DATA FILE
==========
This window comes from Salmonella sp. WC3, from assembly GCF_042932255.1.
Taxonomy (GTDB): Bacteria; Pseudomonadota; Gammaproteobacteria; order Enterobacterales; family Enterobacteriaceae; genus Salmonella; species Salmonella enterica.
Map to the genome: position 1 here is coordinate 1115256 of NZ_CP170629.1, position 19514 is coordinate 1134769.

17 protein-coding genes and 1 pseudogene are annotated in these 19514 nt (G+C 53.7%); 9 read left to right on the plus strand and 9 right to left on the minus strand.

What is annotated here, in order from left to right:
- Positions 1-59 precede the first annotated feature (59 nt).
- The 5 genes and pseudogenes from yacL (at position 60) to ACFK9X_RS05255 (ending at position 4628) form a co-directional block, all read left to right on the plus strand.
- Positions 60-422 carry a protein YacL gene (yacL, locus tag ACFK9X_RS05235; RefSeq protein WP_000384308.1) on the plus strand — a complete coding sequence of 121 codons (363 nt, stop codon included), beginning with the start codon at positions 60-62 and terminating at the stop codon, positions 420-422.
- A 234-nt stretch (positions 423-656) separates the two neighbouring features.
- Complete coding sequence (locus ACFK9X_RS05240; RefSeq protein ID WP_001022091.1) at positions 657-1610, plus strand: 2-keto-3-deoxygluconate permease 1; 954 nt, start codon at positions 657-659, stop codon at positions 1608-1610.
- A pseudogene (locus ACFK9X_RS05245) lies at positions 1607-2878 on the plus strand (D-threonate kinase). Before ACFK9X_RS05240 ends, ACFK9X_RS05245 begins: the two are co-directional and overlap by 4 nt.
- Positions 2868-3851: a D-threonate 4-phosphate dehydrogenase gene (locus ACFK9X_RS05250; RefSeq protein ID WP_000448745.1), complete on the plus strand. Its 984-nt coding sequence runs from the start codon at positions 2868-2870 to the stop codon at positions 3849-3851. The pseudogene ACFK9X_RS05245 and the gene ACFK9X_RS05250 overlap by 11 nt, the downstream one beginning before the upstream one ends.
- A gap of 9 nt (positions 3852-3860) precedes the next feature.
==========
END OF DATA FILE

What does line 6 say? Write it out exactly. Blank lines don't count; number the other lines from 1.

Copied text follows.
- Positions 1-59 precede the first annotated feature (59 nt).